Healthy Hands and Eyes as a Software Engineer

As a software engineer you rely on your hands and eyes to practice your craft. I’ve been using a mouse and keyboard for at least 25 years - and for 40+ hours a week for at least the last 15. Fortunately, I have never had any problems with hand or wrist pain, but others aren’t so fortunate.

Here is a tweet I came across today:

Since August of 2016, I’ve been dealing with chronic tendinitis in my right wrist, thumb, shoulder, and neck. Pain, every day. At it’s worst, I’ve only been able to get through my work day by soaking my arm in an ice bath, taking long breaks, and walking out of the studio when deadlines are screaming at me. I’ve been in physical therapy for 5 months now, but this has changed my whole life. Tendinitis has taken away my ability to do the things I love.

- Nate Piekos (@blambot), 18 Aug 2017

A quick google search will show you many similar stories, as well as many possible ways to try and combat repetitive stress injuries. A few years ago I did some research on this topic - not because I was starting to have the symptoms, but because I love programming and I didn’t want to get to a later stage in life and be forced to stop doing it because of physical problems. Since this is something I’m doing every single day I compare it to a pilot taking a ship or plane on a long journey - a small adjustment has a massive impact on where you end up in the long run.

Taking Care of Your Hands

The standard keyboard forces you to keep your hands close together and to have your palms raised at all times. While this isn’t the most taxing thing on earth, if you do it every-day-all-day for 40 years it’s probably going to hurt you in the end. I decided to invest in a keyboard where I can rest my hands as much as possible and keep my arms further apart, which is a more natural position. I eventually opted for the Advantage Kinesis Ergonomic Keyboard which I have now been using for 3 years.

Advantage Kinesis

This keyboard is expensive - $319! at the time of writing - but I do believe it’s an investment in your health. The first week of using this keyboard was pretty tough - you pretty much have to retrain your hands to touch type. Once you’re over the hump you’ll find that you’re actually a bit faster at typing and definitely more accurate (although your mileage may vary). On a side note, if you are planning on getting this keyboard I would urge you to get switch dampeners as well for the sake of your colleagues: mechanical keyboards can be pretty load, but adding switch dampeners brings the noise level down to an acceptable level in my opinion.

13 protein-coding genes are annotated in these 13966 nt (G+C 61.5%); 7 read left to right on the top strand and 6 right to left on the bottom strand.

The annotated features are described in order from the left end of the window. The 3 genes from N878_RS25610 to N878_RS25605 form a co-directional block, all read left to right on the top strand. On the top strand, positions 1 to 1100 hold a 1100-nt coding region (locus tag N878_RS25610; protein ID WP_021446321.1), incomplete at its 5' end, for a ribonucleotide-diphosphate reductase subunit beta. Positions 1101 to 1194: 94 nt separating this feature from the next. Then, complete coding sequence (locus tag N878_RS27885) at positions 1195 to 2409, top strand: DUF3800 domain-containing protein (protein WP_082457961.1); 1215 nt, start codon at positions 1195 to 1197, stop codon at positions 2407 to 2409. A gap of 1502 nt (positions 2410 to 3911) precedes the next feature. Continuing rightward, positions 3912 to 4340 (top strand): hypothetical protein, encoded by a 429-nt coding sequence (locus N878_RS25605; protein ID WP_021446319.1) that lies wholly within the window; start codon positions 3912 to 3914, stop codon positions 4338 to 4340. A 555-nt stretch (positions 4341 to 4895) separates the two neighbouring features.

The standard mouse forces you to keep your hand “flat” (parallel with the ground) while using it. To understand why this is a bad idea, try the following:

  1. Hold your in front of you, keeping your hand flat (horizontal).
  2. Keep it there for 15 seconds.
  3. Now turn your hand upright (vertical).

See how much easier it is to keep your hand upright? That’s why a Vertical Mouse is a great idea - I’ve been using the Evoluent VerticalMouse 4 and it works great. It takes a bit to get used to (although much less than the keyboard) but it makes a huge difference.

Taking Care of Your Eyes

This is a topic that gets surprisingly little coverage - outside of articles that say you shouldn’t stare at a monitor for 10 hours a day. I find it rather frightening how much better my eyesight gets if I’m away from work for a week or more. I’m not optometrist, but I don’t find it difficult to believe that starting into a flashlight for 10 hours a day is a bad idea. I have discussed this topic with an optometrist and I was suprised to learn that you can avoid most of the eyestrain by simply taking a break every 20 minutes and starting off into the distance for 20 seconds. That’s it - just 20 seconds every 20 minutes!

Of course nobody is going to magically remember to do this, so I use the Time Out - Break Reminders app - you can configure it to remind you to take breaks as often as you like. During these breaks I will usually try to focus on something that’s further away from me - like a picture on the wall or something - and try to blink my eyes multiple times. Staring at a screen means you’re usually not blinking enough, leading to dry eyes.

Hopefully making these small changes will have a massive impact over the long term. This is the crux of the matter though - we don’t know how our habits will impact our hands and eyes until it becomes a problem, by which point it might be too late.